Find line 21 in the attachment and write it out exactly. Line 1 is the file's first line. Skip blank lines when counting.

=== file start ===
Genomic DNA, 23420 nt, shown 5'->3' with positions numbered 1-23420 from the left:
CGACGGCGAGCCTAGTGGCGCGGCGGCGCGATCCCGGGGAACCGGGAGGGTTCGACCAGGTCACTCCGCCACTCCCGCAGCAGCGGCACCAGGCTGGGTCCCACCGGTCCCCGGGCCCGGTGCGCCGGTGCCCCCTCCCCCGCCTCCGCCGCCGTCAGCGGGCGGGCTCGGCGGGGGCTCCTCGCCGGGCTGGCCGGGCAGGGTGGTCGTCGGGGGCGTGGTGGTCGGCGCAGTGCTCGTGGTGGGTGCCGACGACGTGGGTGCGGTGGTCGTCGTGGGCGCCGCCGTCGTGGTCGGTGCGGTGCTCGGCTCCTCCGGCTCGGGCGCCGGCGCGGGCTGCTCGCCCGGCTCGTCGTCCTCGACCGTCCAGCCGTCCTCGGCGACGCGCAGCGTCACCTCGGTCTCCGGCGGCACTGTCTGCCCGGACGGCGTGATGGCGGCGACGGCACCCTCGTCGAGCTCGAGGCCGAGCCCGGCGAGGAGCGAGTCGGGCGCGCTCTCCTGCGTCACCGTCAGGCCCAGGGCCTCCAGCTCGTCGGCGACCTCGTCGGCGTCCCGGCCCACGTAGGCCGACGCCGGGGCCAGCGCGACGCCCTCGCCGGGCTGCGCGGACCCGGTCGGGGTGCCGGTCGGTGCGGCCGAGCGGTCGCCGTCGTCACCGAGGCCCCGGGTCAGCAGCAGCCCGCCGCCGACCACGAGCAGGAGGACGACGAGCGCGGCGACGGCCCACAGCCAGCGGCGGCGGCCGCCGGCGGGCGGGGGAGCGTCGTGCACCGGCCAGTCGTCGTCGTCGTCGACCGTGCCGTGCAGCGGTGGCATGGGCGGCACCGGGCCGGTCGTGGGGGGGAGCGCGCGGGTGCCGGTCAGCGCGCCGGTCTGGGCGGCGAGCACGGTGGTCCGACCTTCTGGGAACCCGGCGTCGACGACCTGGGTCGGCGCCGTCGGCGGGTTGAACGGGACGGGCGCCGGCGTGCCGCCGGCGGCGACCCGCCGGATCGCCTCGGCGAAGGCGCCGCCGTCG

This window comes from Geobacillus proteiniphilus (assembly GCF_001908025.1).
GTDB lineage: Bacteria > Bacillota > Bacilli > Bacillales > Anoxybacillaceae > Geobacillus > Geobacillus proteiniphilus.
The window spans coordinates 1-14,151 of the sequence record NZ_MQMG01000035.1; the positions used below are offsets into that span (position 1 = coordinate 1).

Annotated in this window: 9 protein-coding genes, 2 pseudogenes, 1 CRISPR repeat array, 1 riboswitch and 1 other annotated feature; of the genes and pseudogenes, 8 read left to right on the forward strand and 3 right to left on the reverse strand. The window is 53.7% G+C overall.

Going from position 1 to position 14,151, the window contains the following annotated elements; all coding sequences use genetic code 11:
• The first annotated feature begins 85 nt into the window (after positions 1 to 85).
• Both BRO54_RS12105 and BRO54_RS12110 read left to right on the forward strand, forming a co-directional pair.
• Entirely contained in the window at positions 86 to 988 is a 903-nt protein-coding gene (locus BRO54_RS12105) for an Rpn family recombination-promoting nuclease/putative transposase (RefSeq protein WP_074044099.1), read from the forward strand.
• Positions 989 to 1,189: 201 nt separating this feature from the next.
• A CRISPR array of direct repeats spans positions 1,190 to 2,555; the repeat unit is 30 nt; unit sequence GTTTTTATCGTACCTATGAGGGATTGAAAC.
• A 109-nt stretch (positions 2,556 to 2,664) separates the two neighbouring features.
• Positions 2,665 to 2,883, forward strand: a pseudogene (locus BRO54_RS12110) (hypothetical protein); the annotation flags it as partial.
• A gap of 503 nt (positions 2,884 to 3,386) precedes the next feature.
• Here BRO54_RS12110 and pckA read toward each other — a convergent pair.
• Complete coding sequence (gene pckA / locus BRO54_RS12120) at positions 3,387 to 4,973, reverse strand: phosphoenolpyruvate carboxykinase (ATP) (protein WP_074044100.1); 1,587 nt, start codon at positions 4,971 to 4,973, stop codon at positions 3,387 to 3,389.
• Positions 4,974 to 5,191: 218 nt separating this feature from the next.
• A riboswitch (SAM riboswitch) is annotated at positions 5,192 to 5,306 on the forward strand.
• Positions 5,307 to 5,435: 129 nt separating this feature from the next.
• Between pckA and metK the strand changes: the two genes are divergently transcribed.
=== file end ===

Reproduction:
• Between pckA and metK the strand changes: the two genes are divergently transcribed.